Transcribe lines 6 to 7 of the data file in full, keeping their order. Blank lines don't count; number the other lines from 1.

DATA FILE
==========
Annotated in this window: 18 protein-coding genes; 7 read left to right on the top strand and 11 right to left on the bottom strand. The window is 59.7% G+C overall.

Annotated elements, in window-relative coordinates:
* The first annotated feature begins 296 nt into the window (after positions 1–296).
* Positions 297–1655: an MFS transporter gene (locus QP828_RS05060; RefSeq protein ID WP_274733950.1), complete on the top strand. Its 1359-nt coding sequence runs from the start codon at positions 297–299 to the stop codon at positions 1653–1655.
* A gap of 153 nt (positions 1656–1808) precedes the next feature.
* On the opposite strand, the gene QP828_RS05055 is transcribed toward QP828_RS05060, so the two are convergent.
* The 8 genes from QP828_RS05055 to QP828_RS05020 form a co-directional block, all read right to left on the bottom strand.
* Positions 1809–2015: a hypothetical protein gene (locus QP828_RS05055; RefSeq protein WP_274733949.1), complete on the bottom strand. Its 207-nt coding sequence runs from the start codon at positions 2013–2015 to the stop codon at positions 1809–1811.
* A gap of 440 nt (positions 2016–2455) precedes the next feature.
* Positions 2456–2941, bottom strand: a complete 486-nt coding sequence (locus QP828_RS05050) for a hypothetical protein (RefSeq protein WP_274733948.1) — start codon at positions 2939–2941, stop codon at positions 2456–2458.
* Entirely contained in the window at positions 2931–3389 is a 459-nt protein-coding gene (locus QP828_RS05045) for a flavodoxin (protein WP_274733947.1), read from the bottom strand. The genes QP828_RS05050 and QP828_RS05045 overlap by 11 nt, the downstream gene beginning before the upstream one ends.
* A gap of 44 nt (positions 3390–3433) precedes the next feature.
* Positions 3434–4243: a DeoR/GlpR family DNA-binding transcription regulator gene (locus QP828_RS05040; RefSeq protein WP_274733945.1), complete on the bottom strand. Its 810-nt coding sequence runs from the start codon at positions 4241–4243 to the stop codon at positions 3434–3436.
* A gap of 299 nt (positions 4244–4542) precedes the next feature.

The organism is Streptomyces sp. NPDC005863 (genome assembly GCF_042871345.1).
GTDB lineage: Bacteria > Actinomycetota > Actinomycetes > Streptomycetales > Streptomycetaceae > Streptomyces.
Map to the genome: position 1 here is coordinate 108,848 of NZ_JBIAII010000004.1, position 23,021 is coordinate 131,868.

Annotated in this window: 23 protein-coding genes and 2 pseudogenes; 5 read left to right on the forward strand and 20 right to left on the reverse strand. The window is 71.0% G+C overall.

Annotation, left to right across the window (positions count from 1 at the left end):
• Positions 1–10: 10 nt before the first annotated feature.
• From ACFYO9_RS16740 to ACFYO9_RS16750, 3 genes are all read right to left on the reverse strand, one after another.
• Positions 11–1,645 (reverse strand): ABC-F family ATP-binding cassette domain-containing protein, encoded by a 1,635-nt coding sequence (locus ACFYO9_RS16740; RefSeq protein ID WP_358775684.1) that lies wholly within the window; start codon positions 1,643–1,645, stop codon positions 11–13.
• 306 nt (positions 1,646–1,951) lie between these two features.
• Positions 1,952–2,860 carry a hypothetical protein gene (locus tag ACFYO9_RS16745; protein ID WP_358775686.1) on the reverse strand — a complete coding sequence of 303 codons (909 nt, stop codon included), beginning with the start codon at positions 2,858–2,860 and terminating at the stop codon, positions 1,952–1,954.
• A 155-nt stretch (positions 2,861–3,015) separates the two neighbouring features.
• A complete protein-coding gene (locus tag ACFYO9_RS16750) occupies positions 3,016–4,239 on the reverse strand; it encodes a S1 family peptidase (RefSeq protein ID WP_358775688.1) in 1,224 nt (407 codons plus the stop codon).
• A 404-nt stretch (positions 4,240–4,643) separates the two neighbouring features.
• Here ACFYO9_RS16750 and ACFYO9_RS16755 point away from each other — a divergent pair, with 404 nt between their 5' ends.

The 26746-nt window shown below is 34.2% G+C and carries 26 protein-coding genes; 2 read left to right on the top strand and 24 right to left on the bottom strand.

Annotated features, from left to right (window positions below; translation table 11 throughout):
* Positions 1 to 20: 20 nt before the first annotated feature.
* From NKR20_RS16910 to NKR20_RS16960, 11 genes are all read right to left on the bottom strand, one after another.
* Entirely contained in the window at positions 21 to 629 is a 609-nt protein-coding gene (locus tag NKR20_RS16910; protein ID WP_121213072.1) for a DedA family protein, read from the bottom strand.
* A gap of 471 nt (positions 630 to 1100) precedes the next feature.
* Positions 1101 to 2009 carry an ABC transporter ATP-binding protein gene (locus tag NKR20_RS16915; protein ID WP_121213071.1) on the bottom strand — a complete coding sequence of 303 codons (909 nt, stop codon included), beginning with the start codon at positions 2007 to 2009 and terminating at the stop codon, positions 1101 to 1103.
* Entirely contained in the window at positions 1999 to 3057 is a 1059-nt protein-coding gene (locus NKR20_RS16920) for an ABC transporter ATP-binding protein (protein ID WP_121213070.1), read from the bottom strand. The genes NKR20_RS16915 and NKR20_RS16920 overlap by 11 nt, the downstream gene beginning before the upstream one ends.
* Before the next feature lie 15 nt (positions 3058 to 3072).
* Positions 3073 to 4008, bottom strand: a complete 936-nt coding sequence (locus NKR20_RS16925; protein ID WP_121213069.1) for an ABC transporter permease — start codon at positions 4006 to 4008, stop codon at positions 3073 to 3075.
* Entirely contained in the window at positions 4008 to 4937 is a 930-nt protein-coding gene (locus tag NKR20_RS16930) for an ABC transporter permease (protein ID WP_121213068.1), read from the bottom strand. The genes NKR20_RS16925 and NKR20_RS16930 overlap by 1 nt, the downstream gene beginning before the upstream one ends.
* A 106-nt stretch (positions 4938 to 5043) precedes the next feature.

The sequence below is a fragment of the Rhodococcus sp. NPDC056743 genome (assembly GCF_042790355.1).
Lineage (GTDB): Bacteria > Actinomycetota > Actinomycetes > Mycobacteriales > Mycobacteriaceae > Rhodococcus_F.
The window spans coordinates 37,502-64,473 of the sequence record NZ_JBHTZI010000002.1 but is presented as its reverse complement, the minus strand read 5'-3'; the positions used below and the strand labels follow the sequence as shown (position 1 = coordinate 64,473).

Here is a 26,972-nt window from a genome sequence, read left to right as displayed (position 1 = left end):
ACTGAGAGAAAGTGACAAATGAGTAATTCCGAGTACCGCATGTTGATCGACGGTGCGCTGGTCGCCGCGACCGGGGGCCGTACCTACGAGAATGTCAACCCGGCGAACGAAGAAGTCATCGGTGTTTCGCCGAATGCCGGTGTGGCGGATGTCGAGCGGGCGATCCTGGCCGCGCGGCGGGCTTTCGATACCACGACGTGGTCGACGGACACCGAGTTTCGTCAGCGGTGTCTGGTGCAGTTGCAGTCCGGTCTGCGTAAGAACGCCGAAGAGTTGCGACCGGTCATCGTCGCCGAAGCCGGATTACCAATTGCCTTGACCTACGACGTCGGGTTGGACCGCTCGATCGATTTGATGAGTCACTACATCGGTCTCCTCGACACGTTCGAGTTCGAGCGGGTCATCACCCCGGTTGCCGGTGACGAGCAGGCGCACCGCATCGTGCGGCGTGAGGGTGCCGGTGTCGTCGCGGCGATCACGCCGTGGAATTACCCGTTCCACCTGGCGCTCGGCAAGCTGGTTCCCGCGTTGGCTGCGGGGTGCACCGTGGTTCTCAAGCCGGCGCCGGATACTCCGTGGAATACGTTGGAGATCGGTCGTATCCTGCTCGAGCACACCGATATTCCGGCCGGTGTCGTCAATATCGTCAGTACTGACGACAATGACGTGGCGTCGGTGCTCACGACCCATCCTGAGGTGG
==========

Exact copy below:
* On the opposite strand, the gene QP828_RS05055 is transcribed toward QP828_RS05060, so the two are convergent.
* The 8 genes from QP828_RS05055 to QP828_RS05020 form a co-directional block, all read right to left on the bottom strand.